image via TheWashCycle
Guest post by Silver Spring resident, Lauren Lee.
You’ve seen them around – maybe lined up in an organized row in downtown Silver Spring, maybe in a heap of a pile blocking a sidewalk or a bus stop. They come in all different colors! Green, Yellow, Orange, Red! Two things are for sure, they are making their way around the community and there are lots of opinions.
How do these bikes work? Generally, you download the app for the appropriate bike rental company – LimeBike for example, put in your information, create and account, etc. Then when you are interested in riding – you scan a bike, and it gets unlocked releasing the wheel. After your ride, you scan it again to lock it up and complete your ride. You don’t have to leave it in the same place as where you picked it up. For the rider looking for a quick trip from work to an appointment, or a ride to the bus stop from home these bikes seem like the perfect solution.
But of course there couldn’t be convenience without a dissenting inconvenience.
There have been bikes reported as being in the middle of sidewalks, fallen over, blocking a path for pedestrians, people with strollers or those in wheelchairs. Other bikes seem to have been left in more off the track places making them less apt to be ridden and often stay there for quite some time. WTOP just this weekend reported people parking bikes on the frozen C&O Canal. WHAT IS GOING ON?!
Dockless bikes aren’t for everyone it seems. There is a percentage of people that generally can’t use the bikes, those that travel and are responsible for young kids can’t easily run errands on dockless bikes. There’s also a risk that you get stranded and someone picks up the bike you left for your way back home. An argument also is that those that are avid bikers likely own bikes already.
Vicki King Taitano, a Silver Spring resident, is frustrated that a bike has been in her yard for over two weeks. The burden then falls on her to call the company and have them remove it. She mentions that she thought about putting in her narrow street but is afraid of causing an accident. “It sort of illustrates the point that this company expects me to participate in its business whether I want to or not. I don’t have the app and no one in my family rode the bike to my house, yet there it is unless I do something about it,” Taitano states.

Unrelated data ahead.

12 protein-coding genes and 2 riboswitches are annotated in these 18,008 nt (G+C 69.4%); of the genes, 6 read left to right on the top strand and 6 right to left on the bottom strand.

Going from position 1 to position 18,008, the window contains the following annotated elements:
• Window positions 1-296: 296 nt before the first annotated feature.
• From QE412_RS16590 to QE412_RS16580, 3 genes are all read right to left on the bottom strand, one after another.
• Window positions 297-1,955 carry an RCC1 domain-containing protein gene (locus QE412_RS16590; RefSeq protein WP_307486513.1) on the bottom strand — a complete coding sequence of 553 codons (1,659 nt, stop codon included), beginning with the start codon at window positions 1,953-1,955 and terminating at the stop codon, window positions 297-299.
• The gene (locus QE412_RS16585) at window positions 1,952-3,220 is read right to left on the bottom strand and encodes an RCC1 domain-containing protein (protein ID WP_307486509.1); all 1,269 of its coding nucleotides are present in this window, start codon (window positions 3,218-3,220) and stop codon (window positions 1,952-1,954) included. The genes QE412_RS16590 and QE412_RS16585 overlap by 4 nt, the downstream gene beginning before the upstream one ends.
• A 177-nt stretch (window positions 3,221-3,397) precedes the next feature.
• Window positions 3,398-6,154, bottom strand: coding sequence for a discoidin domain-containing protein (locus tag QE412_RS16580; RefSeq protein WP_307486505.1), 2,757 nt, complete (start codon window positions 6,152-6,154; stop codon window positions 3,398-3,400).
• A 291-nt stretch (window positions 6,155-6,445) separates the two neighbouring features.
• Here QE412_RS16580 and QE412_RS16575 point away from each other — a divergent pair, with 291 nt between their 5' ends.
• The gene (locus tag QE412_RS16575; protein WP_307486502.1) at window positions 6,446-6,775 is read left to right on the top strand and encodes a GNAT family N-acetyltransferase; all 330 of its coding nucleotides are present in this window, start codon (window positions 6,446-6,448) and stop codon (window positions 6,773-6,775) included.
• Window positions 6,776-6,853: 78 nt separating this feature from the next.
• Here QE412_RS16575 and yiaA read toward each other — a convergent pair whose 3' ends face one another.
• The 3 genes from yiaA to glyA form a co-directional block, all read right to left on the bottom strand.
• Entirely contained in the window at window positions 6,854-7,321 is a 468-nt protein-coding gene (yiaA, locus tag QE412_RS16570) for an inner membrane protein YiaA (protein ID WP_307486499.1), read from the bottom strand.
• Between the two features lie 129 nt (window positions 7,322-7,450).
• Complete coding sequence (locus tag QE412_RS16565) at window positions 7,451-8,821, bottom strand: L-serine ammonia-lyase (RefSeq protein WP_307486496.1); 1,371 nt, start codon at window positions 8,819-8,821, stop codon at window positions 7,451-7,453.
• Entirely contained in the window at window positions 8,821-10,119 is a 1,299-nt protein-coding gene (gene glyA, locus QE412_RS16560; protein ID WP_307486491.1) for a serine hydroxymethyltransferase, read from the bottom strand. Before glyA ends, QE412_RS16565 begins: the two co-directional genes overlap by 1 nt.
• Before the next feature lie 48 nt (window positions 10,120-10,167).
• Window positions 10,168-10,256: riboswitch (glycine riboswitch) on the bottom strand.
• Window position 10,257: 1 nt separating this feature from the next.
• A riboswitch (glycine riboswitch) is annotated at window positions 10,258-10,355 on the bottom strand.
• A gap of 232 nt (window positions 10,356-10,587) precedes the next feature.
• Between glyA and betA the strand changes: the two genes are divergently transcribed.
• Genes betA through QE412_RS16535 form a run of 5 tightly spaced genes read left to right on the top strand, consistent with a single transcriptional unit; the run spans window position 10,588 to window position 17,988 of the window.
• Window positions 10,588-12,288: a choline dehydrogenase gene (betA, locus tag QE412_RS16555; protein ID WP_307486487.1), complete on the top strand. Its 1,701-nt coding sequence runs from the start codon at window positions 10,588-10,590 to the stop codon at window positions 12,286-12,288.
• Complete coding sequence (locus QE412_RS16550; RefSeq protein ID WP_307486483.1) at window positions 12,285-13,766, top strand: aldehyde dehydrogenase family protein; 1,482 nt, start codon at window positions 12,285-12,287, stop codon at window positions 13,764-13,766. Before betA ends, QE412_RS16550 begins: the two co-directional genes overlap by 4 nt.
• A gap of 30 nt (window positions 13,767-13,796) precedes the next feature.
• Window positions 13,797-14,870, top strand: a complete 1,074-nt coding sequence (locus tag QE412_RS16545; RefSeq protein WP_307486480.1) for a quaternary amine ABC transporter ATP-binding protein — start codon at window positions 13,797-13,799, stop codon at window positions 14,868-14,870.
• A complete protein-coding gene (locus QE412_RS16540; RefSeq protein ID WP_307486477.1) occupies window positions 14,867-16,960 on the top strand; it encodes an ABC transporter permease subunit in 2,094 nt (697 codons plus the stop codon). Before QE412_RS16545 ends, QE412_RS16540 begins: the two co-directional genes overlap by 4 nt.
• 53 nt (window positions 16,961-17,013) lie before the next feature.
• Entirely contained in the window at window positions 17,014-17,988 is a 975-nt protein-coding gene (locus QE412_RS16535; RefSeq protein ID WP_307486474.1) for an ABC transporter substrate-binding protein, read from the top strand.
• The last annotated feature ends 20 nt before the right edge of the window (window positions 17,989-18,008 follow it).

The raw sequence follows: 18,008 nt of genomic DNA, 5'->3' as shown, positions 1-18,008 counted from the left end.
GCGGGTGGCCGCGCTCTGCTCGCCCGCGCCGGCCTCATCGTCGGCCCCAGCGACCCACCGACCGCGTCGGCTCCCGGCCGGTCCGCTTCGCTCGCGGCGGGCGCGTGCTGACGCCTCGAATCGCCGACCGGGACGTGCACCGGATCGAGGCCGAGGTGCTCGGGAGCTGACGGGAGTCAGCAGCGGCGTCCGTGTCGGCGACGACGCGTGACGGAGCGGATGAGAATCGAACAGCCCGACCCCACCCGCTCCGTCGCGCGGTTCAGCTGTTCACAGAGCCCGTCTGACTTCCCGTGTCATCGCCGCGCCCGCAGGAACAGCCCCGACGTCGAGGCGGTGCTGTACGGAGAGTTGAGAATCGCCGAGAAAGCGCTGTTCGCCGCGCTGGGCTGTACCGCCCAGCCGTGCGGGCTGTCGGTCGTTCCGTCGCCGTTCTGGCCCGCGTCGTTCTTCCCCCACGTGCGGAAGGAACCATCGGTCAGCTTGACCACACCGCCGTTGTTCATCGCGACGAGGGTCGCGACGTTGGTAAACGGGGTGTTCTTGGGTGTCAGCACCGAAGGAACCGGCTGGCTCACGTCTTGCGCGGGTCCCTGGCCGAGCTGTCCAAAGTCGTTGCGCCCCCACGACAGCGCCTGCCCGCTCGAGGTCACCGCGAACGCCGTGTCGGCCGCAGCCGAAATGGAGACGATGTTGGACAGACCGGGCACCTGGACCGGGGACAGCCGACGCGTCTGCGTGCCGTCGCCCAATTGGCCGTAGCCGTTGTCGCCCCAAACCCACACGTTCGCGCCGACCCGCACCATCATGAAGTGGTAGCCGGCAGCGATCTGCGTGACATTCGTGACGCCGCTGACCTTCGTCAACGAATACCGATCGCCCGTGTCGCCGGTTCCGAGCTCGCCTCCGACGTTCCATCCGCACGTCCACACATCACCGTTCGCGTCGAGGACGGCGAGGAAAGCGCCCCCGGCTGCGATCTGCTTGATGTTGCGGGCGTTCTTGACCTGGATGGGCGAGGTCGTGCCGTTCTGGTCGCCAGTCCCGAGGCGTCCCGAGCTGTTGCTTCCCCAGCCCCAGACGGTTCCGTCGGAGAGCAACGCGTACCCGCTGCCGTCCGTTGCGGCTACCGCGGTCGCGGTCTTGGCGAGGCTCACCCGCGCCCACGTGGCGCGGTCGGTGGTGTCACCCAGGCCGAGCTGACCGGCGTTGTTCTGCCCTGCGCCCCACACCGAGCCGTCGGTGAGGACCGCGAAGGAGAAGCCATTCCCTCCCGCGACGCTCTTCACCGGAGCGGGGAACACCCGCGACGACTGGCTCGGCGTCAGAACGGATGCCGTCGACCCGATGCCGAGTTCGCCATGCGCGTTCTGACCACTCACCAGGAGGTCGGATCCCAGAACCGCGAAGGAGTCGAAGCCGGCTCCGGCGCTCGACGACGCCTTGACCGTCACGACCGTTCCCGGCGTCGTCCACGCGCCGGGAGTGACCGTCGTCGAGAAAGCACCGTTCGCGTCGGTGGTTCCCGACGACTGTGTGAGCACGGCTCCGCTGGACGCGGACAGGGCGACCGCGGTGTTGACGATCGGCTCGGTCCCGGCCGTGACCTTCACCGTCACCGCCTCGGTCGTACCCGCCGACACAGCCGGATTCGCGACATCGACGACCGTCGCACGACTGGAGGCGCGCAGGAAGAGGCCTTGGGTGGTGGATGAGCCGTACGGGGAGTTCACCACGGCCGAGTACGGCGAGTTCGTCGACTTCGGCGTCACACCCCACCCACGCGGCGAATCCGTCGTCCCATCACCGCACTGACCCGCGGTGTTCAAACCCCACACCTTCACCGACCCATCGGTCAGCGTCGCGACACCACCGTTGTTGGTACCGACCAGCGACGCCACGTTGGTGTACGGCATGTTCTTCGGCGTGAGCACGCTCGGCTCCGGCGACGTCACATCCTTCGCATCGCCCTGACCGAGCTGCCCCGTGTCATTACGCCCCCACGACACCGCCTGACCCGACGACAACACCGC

After riding dockless bikes several times from her home to run errands in downtown Silver Spring, Liz Brent started a Facebook group called “Silver Spring’s Battle of the Bikes.” In this group, members frequently comment on both the positive and negative impact of these bikes. The pictures of kids riding the bikes and the convince of getting around downtown Silver Spring has been highlighted and lauded. It seems to be getting people to ride a bit more than normal. The environmental benefits also do not go unnoticed. Downtown Silver Spring is notorious for being frustrating to navigate in a car, especially during rush hour. By adding an easy bike option, many can get around without polluting or contributing to traffic.
Furthermore, it’s been noted that just because there are complaints and frustrations with the way that some of the companies handle the bikes being strewn about or where they are located, that doesn’t automatically translate into disliking the dockless bike programs as a whole. A general sentiment is that it’s a cool program but has lots of kinks to work out. Hopefully, the business model will only improve and expand to address needs and concerns.
“I think it’s odd that the rollout for the dockless bikes was in October, just as things would be getting cold here. On the other hand, on average our winters are usually so much milder than this, and the companies may have been counting on that,” notes Sandra Schmidt, a new rider and downtown Silver Spring resident. One would think that anyone familiar with the DC area knows how unpredictable the weather can be and how could it can become, deterring the casual bike rider.
As of now, there are many unanswered questions that we look forward to figuring out in the coming months as the weather warms, and bikers are more inclined to ride again. Will there be more bike accidents as drivers and riders get used to one another? Will a lack of helmet-wearers impact this? Will there be a more mainstream plan to move disruptively located bikes?
What do you think about the influx of dockless bikes in our community? Do you have a success story or an interesting anecdote? Let us know! If you’re interested in learning more about the different types (yes, there are plenty!) take a peek at their websites for more information. Montgomery County is open to questions or comments regarding the Dockless Bikeshare Program; residents can contact MC311 or email Commuter Services at email@example.com.